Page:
SoftBank is sitting on trading gains of about $4bn after founder Masayoshi Son drove aggressive bets on equity derivatives that helped propel the US stock market to record highs, said people with direct knowledge of the matter.
The high-risk strategy has been built up over the past few months, these people said, with the Japanese conglomerate spending about $4bn on options premiums focused on tech stocks over that time.
Aside from a sharp pullback in equity markets at the end of last week, the huge derivatives bet on selected US stocks has worked, leaving SoftBank with large but as yet unrealised profits. However, a continued fall in the US stock market could eat away at SoftBank’s returns.
SoftBank’s bets have been made at the instruction of Mr Son, who once lost $70bn in the dotcom crash.
The strategy has focused on options related to individual US tech stocks. In total, it has taken on notional exposure of about $30bn using call options — bets on rising stock prices that provide the right to buy stocks at a preset price on future dates. Some of this position has been offset by other contracts bought as hedges.
The trades have been deeply controversial even within SoftBank, according to people close to the discussions. Critics of the strategy say the group is better off seeking returns from complicated structured investments such as the one orchestrated in Wirecard last year, which shielded against losses even when the German company collapsed.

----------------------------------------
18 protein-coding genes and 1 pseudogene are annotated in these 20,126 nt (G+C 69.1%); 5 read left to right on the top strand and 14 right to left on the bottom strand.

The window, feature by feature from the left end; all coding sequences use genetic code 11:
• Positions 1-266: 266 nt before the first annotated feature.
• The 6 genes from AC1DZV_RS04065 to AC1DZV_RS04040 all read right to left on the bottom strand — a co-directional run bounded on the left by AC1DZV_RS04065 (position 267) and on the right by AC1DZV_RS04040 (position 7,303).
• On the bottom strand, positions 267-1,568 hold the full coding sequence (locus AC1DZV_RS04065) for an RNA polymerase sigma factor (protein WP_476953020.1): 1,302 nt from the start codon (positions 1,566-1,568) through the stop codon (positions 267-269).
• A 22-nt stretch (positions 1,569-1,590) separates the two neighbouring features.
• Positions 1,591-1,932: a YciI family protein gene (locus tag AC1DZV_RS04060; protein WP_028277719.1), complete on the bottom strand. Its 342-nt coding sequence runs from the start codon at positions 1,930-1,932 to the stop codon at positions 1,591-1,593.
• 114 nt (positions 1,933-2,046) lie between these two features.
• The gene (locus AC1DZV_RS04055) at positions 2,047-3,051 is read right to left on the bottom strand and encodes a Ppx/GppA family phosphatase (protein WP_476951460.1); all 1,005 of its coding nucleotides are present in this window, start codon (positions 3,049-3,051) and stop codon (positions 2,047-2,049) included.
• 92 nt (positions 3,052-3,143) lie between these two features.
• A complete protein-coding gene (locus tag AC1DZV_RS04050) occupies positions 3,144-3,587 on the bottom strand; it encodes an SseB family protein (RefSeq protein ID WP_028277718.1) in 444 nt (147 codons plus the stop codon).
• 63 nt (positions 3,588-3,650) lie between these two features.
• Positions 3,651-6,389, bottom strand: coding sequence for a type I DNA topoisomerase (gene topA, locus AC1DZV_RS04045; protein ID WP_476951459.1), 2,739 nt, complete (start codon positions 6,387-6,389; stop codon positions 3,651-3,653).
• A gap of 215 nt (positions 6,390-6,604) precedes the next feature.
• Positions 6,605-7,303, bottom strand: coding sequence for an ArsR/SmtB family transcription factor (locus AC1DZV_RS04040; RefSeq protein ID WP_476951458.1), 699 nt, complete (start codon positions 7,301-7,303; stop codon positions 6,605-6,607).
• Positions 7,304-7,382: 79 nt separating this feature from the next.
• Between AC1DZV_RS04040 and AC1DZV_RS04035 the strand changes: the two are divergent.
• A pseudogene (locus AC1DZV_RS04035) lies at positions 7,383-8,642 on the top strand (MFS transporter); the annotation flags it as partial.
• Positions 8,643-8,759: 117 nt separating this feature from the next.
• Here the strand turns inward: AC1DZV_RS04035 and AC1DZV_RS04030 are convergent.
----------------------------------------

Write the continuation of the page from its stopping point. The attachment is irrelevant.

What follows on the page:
“It’s just a levered punt on the market,” said one person with direct knowledge of the trades. “The whole strategy is just momentum buying.”
SoftBank declined to comment.
Stock markets have sailed higher since SoftBank started buying these options, thanks to rock-bottom interest rates and in part also to a growing retail investment boom, particularly in tech stocks such as Tesla.
The strategy focus on individual US stocks has meant a smaller market than options linked to broader stock indices. The overall nominal value of calls traded on individual US stocks has reached a record high in the past two weeks, averaging $335bn a day, according to Goldman Sachs, more than triple the rolling average between 2017 and 2019.
The investments are the latest twist in a strategy reversal by Mr Son since March, when global markets cratered because of the impact of the coronavirus pandemic. SoftBank’s shares crashed at the time, putting the company and Mr Son, who has borrowed huge amounts against his shares in the company, under severe distress.
Since then, SoftBank has shifted to unwind huge portions of its portfolio, selling stakes in Chinese ecommerce group Alibaba, T-Mobile US and its Japanese telecoms business. The cash raised from those proceeds has been marked for share repurchases and to pay down its hefty debt load.
The disposals have helped lift SoftBank shares to a 20-year high. But the cash raised has also been used to begin a new strategy of betting on publicly listed technology stocks, marking a break from Mr Son’s previous focus of betting on private companies through the Vision Fund.
Additional reporting by Leo Lewis
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